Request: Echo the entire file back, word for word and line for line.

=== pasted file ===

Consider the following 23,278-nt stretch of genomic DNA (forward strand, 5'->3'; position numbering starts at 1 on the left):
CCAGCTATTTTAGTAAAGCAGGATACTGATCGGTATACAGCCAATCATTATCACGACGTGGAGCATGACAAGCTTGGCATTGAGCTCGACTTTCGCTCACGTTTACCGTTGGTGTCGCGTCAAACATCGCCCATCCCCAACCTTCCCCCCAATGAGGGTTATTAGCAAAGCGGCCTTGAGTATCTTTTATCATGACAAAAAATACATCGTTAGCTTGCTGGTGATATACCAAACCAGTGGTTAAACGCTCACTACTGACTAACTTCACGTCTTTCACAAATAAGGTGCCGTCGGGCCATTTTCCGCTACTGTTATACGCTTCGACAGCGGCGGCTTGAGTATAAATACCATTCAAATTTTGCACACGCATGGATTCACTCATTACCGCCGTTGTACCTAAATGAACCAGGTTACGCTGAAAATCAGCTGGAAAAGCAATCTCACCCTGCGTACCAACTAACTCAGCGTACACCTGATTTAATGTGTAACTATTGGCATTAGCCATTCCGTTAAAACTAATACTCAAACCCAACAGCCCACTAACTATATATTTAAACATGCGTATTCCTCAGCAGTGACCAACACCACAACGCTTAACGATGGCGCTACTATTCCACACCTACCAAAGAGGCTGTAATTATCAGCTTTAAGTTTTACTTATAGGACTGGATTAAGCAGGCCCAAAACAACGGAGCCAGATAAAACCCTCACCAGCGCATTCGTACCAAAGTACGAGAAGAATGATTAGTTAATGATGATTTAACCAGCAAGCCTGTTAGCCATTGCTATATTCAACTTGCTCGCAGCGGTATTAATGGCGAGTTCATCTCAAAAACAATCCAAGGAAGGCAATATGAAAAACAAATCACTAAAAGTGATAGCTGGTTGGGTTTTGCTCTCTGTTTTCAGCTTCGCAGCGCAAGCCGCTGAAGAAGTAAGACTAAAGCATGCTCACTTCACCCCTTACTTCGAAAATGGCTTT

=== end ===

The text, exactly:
Consider the following 23,278-nt stretch of genomic DNA (forward strand, 5'->3'; position numbering starts at 1 on the left):
CCAGCTATTTTAGTAAAGCAGGATACTGATCGGTATACAGCCAATCATTATCACGACGTGGAGCATGACAAGCTTGGCATTGAGCTCGACTTTCGCTCACGTTTACCGTTGGTGTCGCGTCAAACATCGCCCATCCCCAACCTTCCCCCCAATGAGGGTTATTAGCAAAGCGGCCTTGAGTATCTTTTATCATGACAAAAAATACATCGTTAGCTTGCTGGTGATATACCAAACCAGTGGTTAAACGCTCACTACTGACTAACTTCACGTCTTTCACAAATAAGGTGCCGTCGGGCCATTTTCCGCTACTGTTATACGCTTCGACAGCGGCGGCTTGAGTATAAATACCATTCAAATTTTGCACACGCATGGATTCACTCATTACCGCCGTTGTACCTAAATGAACCAGGTTACGCTGAAAATCAGCTGGAAAAGCAATCTCACCCTGCGTACCAACTAACTCAGCGTACACCTGATTTAATGTGTAACTATTGGCATTAGCCATTCCGTTAAAACTAATACTCAAACCCAACAGCCCACTAACTATATATTTAAACATGCGTATTCCTCAGCAGTGACCAACACCACAACGCTTAACGATGGCGCTACTATTCCACACCTACCAAAGAGGCTGTAATTATCAGCTTTAAGTTTTACTTATAGGACTGGATTAAGCAGGCCCAAAACAACGGAGCCAGATAAAACCCTCACCAGCGCATTCGTACCAAAGTACGAGAAGAATGATTAGTTAATGATGATTTAACCAGCAAGCCTGTTAGCCATTGCTATATTCAACTTGCTCGCAGCGGTATTAATGGCGAGTTCATCTCAAAAACAATCCAAGGAAGGCAATATGAAAAACAAATCACTAAAAGTGATAGCTGGTTGGGTTTTGCTCTCTGTTTTCAGCTTCGCAGCGCAAGCCGCTGAAGAAGTAAGACTAAAGCATGCTCACTTCACCCCTTACTTCGAAAATGGCTTT